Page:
It is important not to oversell the effect. Government authorities wanted to avoid starving mobs, but the urban poor were hardly well-fed. A diet dependent on the bread dole and charity was monotonous, nutrient-deficient, and rarely filling. One could eat almost anything in Constantinople, provided one had enough money, but in times of scarcity, which were inevitable despite all efforts and precautions, those without money would go hungry first.

As a result, Roman urban dwellers of the period show signs of malnutrition compared to their rural counterparts. The rural peasant would be more likely to outright starve to death after a couple of bad harvests, since he or she couldn’t rely on the Egyptian grain haulers as a backup. However if they could avoid that fate, he or she was more likely to enjoy a diet better in calories and nutrients than their urban poor counterpart. Roman army records from the second half of the 1600s that list the height of new recruits show that soldiers from Constantinople, Thessaloniki, Antioch, and Smyrna were on average 3-5 centimeters shorter than those from outlying rural districts in the same theme. [1]

An absolutely key difference between historical and modern cities is that historical cities were demographic black holes. More died there than were born. Urban populations could not and did not sustain themselves naturally; their continued maintenance depended on a continual import of fresh bodies from the countryside. Without that import, pre-industrial cities would wither away, and history is littered with many examples.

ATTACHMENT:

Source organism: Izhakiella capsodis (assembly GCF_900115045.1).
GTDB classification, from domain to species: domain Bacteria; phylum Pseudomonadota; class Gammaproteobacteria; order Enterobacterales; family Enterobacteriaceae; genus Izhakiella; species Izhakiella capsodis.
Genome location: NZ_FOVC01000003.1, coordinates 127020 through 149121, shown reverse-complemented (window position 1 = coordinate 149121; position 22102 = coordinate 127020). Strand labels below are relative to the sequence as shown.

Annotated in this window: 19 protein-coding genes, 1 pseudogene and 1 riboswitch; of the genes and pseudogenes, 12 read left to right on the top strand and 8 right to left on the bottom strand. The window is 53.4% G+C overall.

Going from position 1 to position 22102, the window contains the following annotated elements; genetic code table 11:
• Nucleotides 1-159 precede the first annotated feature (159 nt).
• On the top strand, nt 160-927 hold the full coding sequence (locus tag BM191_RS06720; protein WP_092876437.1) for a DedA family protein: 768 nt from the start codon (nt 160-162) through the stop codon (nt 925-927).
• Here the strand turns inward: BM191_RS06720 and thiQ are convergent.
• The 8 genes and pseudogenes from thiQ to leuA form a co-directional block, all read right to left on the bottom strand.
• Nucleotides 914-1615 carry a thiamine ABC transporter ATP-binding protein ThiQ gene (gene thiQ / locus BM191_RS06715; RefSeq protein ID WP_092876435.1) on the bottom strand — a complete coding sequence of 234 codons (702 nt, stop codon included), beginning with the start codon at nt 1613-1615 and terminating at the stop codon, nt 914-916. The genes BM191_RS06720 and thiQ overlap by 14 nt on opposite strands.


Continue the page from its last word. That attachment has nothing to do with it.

People of the past were not stupid, and they no more enjoyed living in filth surrounded by bad smells than moderns do. However they lacked the modern technology to so easily dispose of waste materials, and they also had need of those waste materials in ways moderns don’t, and so were much more limited in how they could deal with such problems. Virtually every household would have a washbasin so one could clean hands, feet, and face, but having to fill and heat by hand a bath large enough for full immersion was too laborious to be readily practical, for example.

Sewers certainly existed, but were woefully inadequate by modern standards, and Rhomania was no exception. The Roman reputation for hydraulic engineering with its aqueducts and baths is deserved, but ancient Rome’s sewers were still distinctly subpar by modern standards [2] and ancient Rome was also an unhealthy demographic black hole. The distinction between clean antiquity and the filthy Middle Ages is grossly exaggerated.